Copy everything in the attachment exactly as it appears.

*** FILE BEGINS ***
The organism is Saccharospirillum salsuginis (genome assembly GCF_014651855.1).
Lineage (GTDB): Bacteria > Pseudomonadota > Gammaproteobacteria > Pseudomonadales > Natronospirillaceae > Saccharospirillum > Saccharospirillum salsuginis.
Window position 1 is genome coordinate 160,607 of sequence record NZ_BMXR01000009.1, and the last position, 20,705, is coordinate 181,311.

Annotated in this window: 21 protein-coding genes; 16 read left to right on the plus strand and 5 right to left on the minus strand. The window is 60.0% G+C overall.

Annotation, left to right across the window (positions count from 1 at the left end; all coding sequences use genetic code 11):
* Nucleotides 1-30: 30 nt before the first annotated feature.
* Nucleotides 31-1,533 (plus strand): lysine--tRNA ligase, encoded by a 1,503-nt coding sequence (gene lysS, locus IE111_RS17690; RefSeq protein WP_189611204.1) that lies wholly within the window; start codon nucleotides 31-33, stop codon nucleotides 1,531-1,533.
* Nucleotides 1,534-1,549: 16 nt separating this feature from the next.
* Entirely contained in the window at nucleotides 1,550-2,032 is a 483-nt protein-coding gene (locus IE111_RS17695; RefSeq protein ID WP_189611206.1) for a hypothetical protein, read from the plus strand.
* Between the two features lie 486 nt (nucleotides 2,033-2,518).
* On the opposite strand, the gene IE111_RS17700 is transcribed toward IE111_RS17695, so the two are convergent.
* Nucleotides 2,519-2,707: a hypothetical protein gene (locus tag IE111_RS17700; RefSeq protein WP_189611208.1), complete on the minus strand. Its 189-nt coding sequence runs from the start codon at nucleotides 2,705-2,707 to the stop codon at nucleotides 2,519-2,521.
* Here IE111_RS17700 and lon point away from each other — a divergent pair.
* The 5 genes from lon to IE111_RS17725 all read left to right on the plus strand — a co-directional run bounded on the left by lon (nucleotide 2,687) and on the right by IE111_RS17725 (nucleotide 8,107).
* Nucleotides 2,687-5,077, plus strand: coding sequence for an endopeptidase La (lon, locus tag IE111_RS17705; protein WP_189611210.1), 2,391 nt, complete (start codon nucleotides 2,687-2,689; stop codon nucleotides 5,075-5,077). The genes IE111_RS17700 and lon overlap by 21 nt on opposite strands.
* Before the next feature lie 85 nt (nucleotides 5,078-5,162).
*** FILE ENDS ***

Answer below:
The organism is Saccharospirillum salsuginis (genome assembly GCF_014651855.1).
Lineage (GTDB): Bacteria > Pseudomonadota > Gammaproteobacteria > Pseudomonadales > Natronospirillaceae > Saccharospirillum > Saccharospirillum salsuginis.
Window position 1 is genome coordinate 160,607 of sequence record NZ_BMXR01000009.1, and the last position, 20,705, is coordinate 181,311.

Annotated in this window: 21 protein-coding genes; 16 read left to right on the plus strand and 5 right to left on the minus strand. The window is 60.0% G+C overall.

Annotation, left to right across the window (positions count from 1 at the left end; all coding sequences use genetic code 11):
* Nucleotides 1-30: 30 nt before the first annotated feature.
* Nucleotides 31-1,533 (plus strand): lysine--tRNA ligase, encoded by a 1,503-nt coding sequence (gene lysS, locus IE111_RS17690; RefSeq protein WP_189611204.1) that lies wholly within the window; start codon nucleotides 31-33, stop codon nucleotides 1,531-1,533.
* Nucleotides 1,534-1,549: 16 nt separating this feature from the next.
* Entirely contained in the window at nucleotides 1,550-2,032 is a 483-nt protein-coding gene (locus IE111_RS17695; RefSeq protein ID WP_189611206.1) for a hypothetical protein, read from the plus strand.
* Between the two features lie 486 nt (nucleotides 2,033-2,518).
* On the opposite strand, the gene IE111_RS17700 is transcribed toward IE111_RS17695, so the two are convergent.
* Nucleotides 2,519-2,707: a hypothetical protein gene (locus tag IE111_RS17700; RefSeq protein WP_189611208.1), complete on the minus strand. Its 189-nt coding sequence runs from the start codon at nucleotides 2,705-2,707 to the stop codon at nucleotides 2,519-2,521.
* Here IE111_RS17700 and lon point away from each other — a divergent pair.
* The 5 genes from lon to IE111_RS17725 all read left to right on the plus strand — a co-directional run bounded on the left by lon (nucleotide 2,687) and on the right by IE111_RS17725 (nucleotide 8,107).
* Nucleotides 2,687-5,077, plus strand: coding sequence for an endopeptidase La (lon, locus tag IE111_RS17705; protein WP_189611210.1), 2,391 nt, complete (start codon nucleotides 2,687-2,689; stop codon nucleotides 5,075-5,077). The genes IE111_RS17700 and lon overlap by 21 nt on opposite strands.
* Before the next feature lie 85 nt (nucleotides 5,078-5,162).